Systematic Review on the Procedure for Prolapse and Hemorrhoids (Stapled Hemorrhoidopexy)

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The procedure for prolapse and hemorrhoids (stapled hemorrhoidopexy) has been introduced as an alternative to conventional hemorrhoidectomy. This is a systematic review on stapled hemorrhoidopexy of all randomized, controlled trials that have been published until August 2006.


All published, randomized, controlled trials comparing stapled hemorrhoidopexy to conventional hemorrhoidectomy were identified from Ovid MEDLINE, EMBASE, CINAHL, and all Evidence-Based Medicine Reviews (Cochrane Central Register of Controlled Trial, Cochrane Database of Systemic Review, and Database of Abstracts of Reviews of Effects) between January 1991 and August 2006. Meta-analysis was performed by using the Forest plot review if feasible.


A total of 25 randomized, controlled trials with 1,918 procedures were reviewed. The follow-up duration was from 1 to 62 months. Stapled hemorrhoidopexy was associated with less operating time (weighted mean difference, −11.35 minutes;P= 0.006), earlier return of bowel function (weighted mean difference −9.91 hours;P< 0.00001), and shorter hospital stay (weighted mean difference, −1.07 days;P= 0.0004). There was less pain after stapled hemorrhoidopexy, as evidenced by lower pain scores at rest and on defecation and 37.6 percent reduction in analgesic requirement. The stapled hemorrhoidopexy allowed a faster functional recovery with shorter time off work (weighted mean difference, −8.45 days;P< 0.00001), earlier return to normal activities (weighted mean difference, −15.85 days;P= 0.03), and better wound healing (odds ratio, 0.1;P= 0.0006). The patients' satisfaction was significantly higher with stapled hemorrhoidopexy than conventional hemorrhoidectomy (odds ratio, 2.33;P= 0.003). Although there was increase in the recurrence of hemorrhoids at one year or more after stapled procedure (5.7vs.1 percent; odds ratio, 3.48;P= 0.02), the overall incidence of recurrent hemorrhoidal symptoms—early (fewer than 6 months; stapledvs.conventional: 24.8vs.31.7 percent;P= 0.08) or late (1 year or more) recurrence rate (stapledvs.conventional: 25.3vs.18.7 percent;P= 0.07)—was similar. The overall complication rate did not differ significantly from that of conventional procedure (stapledvs.conventional: 20.2vs.25.2 percent;P= 0.06). Compared with conventional surgery, stapled hemorrhoidopexy has less postoperative bleeding (odds ratio, 0.52;P= 0.001), wound complication (odds ratio, 0.05;P= 0.005), constipation (odds ratio, 0.45;P= 0.02), and pruritus (odds ratio, 0.19;P= 0.02). The overall need of surgical (odds ratio, 1.27;P= 0.4) and nonsurgical (odds ratio, 1.07;P= 0.82) reintervention after the two procedures was similar.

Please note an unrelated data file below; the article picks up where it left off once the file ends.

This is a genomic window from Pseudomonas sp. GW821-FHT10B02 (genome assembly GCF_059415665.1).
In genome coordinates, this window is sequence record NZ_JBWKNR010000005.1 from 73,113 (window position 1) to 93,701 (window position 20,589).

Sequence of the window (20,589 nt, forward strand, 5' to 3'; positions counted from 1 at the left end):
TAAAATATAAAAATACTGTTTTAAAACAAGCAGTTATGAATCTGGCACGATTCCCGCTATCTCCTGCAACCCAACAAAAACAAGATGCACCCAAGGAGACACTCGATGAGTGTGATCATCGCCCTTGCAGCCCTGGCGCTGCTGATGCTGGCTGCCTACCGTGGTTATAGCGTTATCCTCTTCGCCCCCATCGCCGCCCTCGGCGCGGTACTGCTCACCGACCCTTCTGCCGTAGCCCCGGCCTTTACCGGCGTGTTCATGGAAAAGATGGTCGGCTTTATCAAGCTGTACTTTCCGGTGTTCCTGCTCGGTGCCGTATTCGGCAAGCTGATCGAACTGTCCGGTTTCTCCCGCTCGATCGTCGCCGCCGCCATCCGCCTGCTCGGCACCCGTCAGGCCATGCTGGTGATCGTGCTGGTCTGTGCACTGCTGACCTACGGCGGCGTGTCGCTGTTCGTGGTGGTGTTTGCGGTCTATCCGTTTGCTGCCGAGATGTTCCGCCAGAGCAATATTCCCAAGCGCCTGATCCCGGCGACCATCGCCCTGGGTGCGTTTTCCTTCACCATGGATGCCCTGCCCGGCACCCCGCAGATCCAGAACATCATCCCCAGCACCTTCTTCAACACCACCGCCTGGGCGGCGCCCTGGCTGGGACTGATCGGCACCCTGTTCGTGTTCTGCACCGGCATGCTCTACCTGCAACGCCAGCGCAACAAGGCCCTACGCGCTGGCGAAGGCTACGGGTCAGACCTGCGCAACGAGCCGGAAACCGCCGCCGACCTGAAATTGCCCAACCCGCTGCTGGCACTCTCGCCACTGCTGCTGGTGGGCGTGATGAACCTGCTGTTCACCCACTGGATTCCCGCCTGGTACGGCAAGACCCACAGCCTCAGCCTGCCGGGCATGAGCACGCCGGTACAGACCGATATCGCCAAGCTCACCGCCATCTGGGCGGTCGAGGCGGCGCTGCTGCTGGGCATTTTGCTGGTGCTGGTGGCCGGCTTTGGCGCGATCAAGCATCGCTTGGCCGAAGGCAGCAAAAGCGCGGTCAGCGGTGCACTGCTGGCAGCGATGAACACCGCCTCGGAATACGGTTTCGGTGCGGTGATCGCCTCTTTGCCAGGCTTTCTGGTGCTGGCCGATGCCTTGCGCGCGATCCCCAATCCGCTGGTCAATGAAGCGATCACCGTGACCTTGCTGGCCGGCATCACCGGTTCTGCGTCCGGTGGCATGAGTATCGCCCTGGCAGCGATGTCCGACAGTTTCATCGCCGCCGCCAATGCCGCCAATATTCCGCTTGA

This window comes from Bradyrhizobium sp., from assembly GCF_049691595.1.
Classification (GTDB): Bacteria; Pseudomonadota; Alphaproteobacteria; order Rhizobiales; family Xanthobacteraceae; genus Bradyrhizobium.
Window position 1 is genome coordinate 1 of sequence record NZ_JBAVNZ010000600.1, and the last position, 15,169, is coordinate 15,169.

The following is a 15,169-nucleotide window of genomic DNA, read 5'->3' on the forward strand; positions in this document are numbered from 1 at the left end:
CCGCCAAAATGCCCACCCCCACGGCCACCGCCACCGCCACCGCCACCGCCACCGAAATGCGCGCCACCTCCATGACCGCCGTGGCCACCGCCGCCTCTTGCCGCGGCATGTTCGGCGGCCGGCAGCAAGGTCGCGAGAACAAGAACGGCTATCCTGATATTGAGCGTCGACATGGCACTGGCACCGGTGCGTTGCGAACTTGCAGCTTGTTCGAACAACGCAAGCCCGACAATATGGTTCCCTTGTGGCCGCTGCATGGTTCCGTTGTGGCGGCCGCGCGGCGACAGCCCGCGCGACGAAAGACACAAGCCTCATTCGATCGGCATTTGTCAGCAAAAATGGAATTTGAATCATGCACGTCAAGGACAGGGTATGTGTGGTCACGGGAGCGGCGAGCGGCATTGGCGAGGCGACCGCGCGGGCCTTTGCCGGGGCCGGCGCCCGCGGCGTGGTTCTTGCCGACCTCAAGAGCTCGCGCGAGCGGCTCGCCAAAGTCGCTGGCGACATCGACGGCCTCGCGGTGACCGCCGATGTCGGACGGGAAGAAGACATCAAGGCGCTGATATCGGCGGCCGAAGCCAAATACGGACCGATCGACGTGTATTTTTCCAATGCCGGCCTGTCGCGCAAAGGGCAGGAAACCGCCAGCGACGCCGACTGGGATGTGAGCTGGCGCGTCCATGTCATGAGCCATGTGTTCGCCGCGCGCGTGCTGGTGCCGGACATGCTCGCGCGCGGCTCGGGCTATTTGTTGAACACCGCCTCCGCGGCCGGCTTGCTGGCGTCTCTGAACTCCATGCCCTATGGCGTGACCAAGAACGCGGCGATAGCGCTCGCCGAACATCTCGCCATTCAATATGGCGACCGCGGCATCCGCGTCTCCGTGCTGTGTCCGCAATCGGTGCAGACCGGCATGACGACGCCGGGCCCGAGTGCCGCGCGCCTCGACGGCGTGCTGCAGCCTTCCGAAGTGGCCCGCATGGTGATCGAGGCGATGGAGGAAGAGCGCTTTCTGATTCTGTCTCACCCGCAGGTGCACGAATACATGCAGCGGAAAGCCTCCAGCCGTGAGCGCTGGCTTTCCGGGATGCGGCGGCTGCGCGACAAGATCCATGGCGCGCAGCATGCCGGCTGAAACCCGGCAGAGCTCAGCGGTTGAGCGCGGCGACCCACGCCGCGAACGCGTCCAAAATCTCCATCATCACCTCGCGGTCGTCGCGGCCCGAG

The Procedure for Prolapse and Hemorrhoid (stapled hemorrhoidopexy) is safe with many short-term benefits. The long-term results are similar to conventional procedure.

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